The Lamentable and Inevitable Israeli-Hamas War

Photograph by Nathaniel St. Clair

Mark Wingfield of Baptist News Global has written an analysis of the current war between Israel and Hamas. I am quoted in it along with others who hold shared and different perspectives.

The analogy Ashlee Wiest-Laird shared in Wingfield’s piece is appropriate. Nobody should expect people whose land has been stolen, who’ve been locked in a room of their house, denied basic protections and civil rights, attacked at will by a stronger, US-financed, stocked, and cheered military that is the fourth largest in the world, and whose 75-year plea for justice has been belittled, to decide that fighting their way out of the hellish place they have been forced into is unreasonable.

I wrote a long piece for Baptist News Global in May of this year to mark the 75th anniversary of the Palestinian Nakba (meaning “catastrophe”) that provides the historical context for the war now being fought by Israeli forces against Hamas militants. Mind you, Israel is a nation-state. Hamas is one militant faction in the Palestinian liberation effort.

Deplore war all we may, eventually people who’ve suffered oppression without satisfactory recourse through peaceful means will embrace violent means to determine their own destiny rather than continue suffering oppression. As President John F. Kennedy said in 1962, “Those who make peaceful revolution impossible will make violent revolution inevitable.”

As someone who has visited the region, who studied political science, served in the US military, and who knows that the US defense and intelligence establishment provides a security guarantee for Israeli land theft, mineral theft, human rights and international law violations, apartheid, and genocide against Palestinians, I know that the Israeli-Hamas war was inevitable. Palestinians have the moral, legal, and political right to not be invaded and terrorized by Israeli settlers. They have the right to conduct their affairs free from Israeli military occupation. And they have the right to defend themselves against US-subsidized and Israeli-perpetrated apartheid and genocide. Only moral, ethical, cultural, and political incompetence prevents people from saying so.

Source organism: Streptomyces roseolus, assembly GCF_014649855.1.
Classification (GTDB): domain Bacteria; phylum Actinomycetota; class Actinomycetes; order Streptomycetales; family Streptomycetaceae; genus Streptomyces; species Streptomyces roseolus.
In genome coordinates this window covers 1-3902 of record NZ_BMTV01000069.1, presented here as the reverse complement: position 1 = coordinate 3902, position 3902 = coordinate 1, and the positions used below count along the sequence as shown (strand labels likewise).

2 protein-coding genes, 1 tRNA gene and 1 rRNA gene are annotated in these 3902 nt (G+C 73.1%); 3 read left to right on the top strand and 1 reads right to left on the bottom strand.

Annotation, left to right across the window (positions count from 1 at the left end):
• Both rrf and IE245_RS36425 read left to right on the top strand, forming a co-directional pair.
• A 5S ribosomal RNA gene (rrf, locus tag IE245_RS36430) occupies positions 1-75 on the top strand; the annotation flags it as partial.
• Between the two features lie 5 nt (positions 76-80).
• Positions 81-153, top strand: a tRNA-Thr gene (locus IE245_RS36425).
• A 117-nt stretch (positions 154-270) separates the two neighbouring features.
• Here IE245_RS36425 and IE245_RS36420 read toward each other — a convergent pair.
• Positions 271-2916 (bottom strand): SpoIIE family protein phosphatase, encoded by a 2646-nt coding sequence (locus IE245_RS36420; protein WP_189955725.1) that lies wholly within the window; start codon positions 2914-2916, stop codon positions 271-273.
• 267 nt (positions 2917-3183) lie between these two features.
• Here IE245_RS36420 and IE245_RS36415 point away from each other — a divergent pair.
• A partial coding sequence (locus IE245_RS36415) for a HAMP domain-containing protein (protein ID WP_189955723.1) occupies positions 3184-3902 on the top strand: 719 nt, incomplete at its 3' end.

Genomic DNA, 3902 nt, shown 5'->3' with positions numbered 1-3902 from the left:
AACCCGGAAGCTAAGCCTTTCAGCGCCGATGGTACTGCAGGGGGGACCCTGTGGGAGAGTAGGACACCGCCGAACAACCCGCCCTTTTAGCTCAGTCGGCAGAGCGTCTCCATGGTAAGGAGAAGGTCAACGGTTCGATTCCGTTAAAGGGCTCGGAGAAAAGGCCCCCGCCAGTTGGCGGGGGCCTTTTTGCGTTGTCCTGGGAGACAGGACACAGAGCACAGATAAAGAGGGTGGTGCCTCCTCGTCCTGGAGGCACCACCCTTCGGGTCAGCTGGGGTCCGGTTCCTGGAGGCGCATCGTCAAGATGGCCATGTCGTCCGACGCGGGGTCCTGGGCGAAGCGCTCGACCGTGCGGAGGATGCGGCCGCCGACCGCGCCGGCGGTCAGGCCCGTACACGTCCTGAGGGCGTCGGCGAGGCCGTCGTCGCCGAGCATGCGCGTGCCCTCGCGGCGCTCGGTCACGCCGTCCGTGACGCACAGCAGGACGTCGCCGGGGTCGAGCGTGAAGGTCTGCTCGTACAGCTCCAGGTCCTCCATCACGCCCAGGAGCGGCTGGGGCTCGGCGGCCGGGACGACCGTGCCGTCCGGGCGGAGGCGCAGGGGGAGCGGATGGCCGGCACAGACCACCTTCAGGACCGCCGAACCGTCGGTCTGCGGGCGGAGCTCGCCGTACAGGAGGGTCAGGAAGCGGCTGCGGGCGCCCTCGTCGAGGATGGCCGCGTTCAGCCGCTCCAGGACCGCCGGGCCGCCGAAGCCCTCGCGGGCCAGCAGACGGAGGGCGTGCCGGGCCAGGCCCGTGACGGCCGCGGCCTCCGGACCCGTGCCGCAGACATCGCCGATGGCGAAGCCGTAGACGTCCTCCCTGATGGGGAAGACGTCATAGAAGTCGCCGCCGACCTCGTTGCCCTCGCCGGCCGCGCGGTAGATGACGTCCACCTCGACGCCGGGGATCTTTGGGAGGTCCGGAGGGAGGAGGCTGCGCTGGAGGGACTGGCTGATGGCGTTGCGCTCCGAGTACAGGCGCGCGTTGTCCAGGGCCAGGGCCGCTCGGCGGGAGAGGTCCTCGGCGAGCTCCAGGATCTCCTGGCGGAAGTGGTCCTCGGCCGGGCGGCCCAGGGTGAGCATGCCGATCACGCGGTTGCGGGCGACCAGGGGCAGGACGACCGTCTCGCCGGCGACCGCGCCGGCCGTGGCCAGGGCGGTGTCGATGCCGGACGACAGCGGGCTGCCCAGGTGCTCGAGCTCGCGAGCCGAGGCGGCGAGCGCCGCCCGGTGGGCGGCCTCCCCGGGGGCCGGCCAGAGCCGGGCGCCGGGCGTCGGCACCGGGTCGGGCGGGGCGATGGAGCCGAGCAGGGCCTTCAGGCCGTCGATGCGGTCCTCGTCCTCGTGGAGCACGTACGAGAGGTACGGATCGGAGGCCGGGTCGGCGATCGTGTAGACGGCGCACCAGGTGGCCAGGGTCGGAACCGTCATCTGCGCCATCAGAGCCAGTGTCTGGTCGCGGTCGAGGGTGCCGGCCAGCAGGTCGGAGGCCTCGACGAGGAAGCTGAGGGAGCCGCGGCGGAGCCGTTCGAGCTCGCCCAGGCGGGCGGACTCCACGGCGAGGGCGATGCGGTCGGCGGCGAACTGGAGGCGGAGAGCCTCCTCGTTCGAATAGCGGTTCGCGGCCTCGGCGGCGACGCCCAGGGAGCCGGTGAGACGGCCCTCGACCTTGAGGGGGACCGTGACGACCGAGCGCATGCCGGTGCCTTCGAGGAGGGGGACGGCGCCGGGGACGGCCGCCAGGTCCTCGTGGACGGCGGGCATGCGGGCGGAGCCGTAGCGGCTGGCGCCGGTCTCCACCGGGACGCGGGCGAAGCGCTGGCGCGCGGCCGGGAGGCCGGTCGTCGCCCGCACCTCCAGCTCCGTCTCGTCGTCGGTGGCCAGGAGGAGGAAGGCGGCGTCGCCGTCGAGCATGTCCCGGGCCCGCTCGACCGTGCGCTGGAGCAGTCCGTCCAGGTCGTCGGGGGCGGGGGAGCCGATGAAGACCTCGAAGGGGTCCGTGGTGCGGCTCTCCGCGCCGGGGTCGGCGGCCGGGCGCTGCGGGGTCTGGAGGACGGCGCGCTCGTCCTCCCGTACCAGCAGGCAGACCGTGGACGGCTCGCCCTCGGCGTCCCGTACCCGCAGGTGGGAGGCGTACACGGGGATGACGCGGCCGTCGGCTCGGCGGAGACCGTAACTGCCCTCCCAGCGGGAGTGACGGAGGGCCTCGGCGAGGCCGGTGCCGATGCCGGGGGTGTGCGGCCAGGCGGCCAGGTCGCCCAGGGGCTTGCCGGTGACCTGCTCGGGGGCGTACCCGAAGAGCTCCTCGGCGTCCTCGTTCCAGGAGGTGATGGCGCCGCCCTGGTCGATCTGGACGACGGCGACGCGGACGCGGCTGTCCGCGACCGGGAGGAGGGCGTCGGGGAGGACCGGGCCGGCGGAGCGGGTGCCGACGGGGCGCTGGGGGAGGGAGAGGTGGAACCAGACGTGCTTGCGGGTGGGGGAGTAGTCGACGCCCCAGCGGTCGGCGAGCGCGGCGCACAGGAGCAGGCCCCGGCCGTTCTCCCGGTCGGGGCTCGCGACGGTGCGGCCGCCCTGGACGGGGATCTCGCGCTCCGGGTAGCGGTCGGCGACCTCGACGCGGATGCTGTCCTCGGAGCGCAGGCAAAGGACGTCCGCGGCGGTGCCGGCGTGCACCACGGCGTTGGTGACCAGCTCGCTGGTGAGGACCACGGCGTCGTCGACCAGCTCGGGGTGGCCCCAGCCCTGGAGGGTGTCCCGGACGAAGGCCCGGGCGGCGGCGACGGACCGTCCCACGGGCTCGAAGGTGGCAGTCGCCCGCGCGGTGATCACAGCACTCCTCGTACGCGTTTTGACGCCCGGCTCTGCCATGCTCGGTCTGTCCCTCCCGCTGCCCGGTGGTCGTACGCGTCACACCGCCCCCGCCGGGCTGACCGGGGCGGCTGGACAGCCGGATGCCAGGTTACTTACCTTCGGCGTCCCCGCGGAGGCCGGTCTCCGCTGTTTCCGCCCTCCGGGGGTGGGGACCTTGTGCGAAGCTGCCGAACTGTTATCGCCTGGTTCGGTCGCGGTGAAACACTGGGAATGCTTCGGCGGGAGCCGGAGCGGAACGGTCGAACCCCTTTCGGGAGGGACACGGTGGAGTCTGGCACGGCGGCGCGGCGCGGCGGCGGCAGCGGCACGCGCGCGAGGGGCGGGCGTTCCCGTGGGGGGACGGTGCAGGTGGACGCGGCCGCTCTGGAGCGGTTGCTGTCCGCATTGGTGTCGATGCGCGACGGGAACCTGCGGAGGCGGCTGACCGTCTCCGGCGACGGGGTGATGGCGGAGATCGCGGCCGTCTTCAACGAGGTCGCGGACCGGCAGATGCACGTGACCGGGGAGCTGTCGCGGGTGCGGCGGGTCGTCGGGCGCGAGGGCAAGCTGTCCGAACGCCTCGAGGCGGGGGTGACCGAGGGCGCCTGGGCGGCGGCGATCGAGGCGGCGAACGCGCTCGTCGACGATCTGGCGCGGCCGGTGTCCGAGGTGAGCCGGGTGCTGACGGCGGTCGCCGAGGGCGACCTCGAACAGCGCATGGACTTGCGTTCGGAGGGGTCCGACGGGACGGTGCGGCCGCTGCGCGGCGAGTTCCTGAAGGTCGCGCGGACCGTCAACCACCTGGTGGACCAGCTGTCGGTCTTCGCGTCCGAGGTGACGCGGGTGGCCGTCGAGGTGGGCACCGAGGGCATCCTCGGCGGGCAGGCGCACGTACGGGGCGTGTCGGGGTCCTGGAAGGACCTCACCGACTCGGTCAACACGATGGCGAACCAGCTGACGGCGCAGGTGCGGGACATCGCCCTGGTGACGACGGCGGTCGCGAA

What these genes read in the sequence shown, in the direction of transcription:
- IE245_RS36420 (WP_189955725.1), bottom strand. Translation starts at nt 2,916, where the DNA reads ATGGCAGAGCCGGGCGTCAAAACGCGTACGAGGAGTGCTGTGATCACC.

The Hamas offensive also shows that the US-Israeli intelligence and defense community can be out-smarted in 2023 much as the US intelligence and defense establishment was outsmarted and out-maneuvered in 2001. Instead of 19 deadly combatants armed with box cutters, US and Israeli defense and intelligence experts are now clamoring to play catch up to Hamas militants who used paragliders to initiate coordinated air (missile), ground, and naval operations with striking effectiveness against the fourth largest military in the world.

We should deplore the casualties that have occurred and will continue in Gaza, Israel, and across Palestine. Nevertheless, we should also acknowledge that Hamas exposed the folly and moral lunacy of the 75-year US-European-led diplomatic, military, intelligence, and cultural strategy concerning the Israeli-Palestinian conflict. Rational people understand that when oppression cannot be stopped by non-violent means, people with the ability to fight it violently will eventually decide to do so.

However, the prerogative of moral violence has always been considered the exclusive right of white people. Israel followed the lead of other white imperialists and colonizers since the Western Christian Church established the idolatrous and blasphemous fifteenth-century Doctrine of Discovery. The key difference is that Zionist zealotry, rather than Christian missionary zealotry, is the excuse given for Israeli imperialism and colonialism in Palestine. Israeli Zionist imperialism and colonialism and Euro-American imperialism and colonialism are merely different sides of the same white supremacist hateful faith coin.

Mark Wingfield is correct. Most US media outlets will not cover the Israeli-Hamas war with this historical, ideological, and theological context if they even mention it at all. The Biden administration, like every other US administration since the Truman administration, is following US policy towards the Israeli-Palestinian dispute that has been skewed in favor of Israel and against Palestinians for 75 years. The bitter truth is that we lack the discernment to realize this historical, ideological, and theological foundation for the Israeli-Hamas war.

We also lack the moral and ethical courage to admit these factors. Consequently, we are unable to summon the political will to change our ways. Until these things change, there will be no peace in Israel, Palestine, and Gaza.

Remember: No justice, no peace.

Wendell Griffen is an Arkansas circuit judge and pastor of New Millennium Church in Little Rock, Ark.